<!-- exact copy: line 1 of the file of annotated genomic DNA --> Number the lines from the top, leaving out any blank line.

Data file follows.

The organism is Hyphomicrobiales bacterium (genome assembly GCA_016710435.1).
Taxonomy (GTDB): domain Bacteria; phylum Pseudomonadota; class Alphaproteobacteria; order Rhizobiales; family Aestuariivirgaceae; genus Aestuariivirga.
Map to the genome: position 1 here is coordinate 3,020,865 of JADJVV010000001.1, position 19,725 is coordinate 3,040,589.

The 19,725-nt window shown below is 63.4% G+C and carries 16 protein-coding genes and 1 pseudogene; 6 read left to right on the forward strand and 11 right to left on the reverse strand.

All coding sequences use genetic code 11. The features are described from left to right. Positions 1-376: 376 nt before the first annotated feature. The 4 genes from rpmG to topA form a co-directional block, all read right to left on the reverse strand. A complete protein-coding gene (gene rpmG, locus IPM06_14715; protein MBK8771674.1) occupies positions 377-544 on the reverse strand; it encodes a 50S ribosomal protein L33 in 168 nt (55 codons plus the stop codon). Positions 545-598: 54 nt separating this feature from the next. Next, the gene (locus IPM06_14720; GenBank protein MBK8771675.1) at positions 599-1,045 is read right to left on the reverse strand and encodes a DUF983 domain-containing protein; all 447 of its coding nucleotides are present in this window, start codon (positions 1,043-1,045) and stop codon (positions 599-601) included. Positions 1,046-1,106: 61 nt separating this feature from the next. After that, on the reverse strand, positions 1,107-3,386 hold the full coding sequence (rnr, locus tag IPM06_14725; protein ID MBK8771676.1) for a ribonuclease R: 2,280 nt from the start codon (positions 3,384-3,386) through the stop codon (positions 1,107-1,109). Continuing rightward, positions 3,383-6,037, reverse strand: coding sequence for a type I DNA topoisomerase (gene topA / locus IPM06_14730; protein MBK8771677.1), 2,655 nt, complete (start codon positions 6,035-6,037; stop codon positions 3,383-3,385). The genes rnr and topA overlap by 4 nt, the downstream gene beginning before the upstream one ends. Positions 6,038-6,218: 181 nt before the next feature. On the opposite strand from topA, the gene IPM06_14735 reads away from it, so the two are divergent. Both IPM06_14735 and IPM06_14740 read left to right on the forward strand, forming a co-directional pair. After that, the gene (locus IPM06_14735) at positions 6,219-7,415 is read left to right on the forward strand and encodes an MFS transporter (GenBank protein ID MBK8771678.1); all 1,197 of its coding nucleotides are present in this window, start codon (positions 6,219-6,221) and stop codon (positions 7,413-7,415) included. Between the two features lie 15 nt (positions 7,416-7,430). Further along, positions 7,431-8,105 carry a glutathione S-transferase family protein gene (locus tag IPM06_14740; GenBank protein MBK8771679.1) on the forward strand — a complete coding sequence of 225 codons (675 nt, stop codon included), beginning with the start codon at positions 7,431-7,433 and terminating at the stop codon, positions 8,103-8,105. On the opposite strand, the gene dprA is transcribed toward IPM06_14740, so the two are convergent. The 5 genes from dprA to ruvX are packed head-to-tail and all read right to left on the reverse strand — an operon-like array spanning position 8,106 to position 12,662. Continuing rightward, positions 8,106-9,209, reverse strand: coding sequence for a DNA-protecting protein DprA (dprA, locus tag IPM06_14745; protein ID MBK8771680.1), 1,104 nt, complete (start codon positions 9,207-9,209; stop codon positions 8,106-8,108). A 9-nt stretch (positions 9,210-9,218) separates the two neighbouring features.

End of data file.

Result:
The organism is Hyphomicrobiales bacterium (genome assembly GCA_016710435.1).